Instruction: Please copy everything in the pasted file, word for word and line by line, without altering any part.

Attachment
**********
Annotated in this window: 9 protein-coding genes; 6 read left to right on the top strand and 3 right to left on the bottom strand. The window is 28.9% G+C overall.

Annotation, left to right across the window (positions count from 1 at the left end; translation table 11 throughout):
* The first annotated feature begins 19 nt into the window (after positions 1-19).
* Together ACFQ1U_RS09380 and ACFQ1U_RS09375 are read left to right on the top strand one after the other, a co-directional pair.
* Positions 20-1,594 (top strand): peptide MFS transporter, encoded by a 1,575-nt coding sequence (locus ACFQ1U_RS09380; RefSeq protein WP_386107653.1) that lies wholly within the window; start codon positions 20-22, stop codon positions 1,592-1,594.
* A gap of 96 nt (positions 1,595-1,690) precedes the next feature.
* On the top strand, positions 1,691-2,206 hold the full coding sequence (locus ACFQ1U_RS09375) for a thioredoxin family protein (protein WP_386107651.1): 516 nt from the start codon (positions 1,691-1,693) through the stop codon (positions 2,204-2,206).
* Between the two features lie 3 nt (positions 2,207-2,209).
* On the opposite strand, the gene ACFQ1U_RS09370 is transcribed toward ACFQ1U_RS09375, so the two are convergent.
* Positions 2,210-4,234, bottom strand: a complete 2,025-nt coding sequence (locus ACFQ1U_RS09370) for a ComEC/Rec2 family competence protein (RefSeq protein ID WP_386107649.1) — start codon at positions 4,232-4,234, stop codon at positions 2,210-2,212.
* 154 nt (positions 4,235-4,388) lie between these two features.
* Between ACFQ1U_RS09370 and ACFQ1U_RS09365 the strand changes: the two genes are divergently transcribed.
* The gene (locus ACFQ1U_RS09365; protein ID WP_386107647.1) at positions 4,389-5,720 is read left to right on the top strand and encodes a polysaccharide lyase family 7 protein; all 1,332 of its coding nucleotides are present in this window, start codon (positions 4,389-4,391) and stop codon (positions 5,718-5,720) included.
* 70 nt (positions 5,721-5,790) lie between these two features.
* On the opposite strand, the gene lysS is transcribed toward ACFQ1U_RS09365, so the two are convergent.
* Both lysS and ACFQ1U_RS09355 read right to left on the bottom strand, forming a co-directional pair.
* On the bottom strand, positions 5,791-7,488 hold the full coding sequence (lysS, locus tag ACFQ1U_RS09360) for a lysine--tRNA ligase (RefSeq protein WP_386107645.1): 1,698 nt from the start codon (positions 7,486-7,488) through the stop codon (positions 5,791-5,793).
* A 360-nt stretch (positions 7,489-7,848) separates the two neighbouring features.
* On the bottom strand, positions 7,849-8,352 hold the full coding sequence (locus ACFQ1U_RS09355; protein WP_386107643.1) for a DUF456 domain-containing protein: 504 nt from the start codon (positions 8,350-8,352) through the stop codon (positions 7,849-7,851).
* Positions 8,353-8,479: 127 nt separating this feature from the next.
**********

Annotated in this window: 9 protein-coding genes; 6 read left to right on the top strand and 3 right to left on the bottom strand. The window is 28.9% G+C overall.

Annotation, left to right across the window (positions count from 1 at the left end; translation table 11 throughout):
* The first annotated feature begins 19 nt into the window (after positions 1-19).
* Together ACFQ1U_RS09380 and ACFQ1U_RS09375 are read left to right on the top strand one after the other, a co-directional pair.
* Positions 20-1,594 (top strand): peptide MFS transporter, encoded by a 1,575-nt coding sequence (locus ACFQ1U_RS09380; RefSeq protein WP_386107653.1) that lies wholly within the window; start codon positions 20-22, stop codon positions 1,592-1,594.
* A gap of 96 nt (positions 1,595-1,690) precedes the next feature.
* On the top strand, positions 1,691-2,206 hold the full coding sequence (locus ACFQ1U_RS09375) for a thioredoxin family protein (protein WP_386107651.1): 516 nt from the start codon (positions 1,691-1,693) through the stop codon (positions 2,204-2,206).
* Between the two features lie 3 nt (positions 2,207-2,209).
* On the opposite strand, the gene ACFQ1U_RS09370 is transcribed toward ACFQ1U_RS09375, so the two are convergent.
* Positions 2,210-4,234, bottom strand: a complete 2,025-nt coding sequence (locus ACFQ1U_RS09370) for a ComEC/Rec2 family competence protein (RefSeq protein ID WP_386107649.1) — start codon at positions 4,232-4,234, stop codon at positions 2,210-2,212.
* 154 nt (positions 4,235-4,388) lie between these two features.
* Between ACFQ1U_RS09370 and ACFQ1U_RS09365 the strand changes: the two genes are divergently transcribed.
* The gene (locus ACFQ1U_RS09365; protein ID WP_386107647.1) at positions 4,389-5,720 is read left to right on the top strand and encodes a polysaccharide lyase family 7 protein; all 1,332 of its coding nucleotides are present in this window, start codon (positions 4,389-4,391) and stop codon (positions 5,718-5,720) included.
* 70 nt (positions 5,721-5,790) lie between these two features.
* On the opposite strand, the gene lysS is transcribed toward ACFQ1U_RS09365, so the two are convergent.
* Both lysS and ACFQ1U_RS09355 read right to left on the bottom strand, forming a co-directional pair.
* On the bottom strand, positions 5,791-7,488 hold the full coding sequence (lysS, locus tag ACFQ1U_RS09360) for a lysine--tRNA ligase (RefSeq protein WP_386107645.1): 1,698 nt from the start codon (positions 7,486-7,488) through the stop codon (positions 5,791-5,793).
* A 360-nt stretch (positions 7,489-7,848) separates the two neighbouring features.
* On the bottom strand, positions 7,849-8,352 hold the full coding sequence (locus ACFQ1U_RS09355; protein WP_386107643.1) for a DUF456 domain-containing protein: 504 nt from the start codon (positions 8,350-8,352) through the stop codon (positions 7,849-7,851).
* Positions 8,353-8,479: 127 nt separating this feature from the next.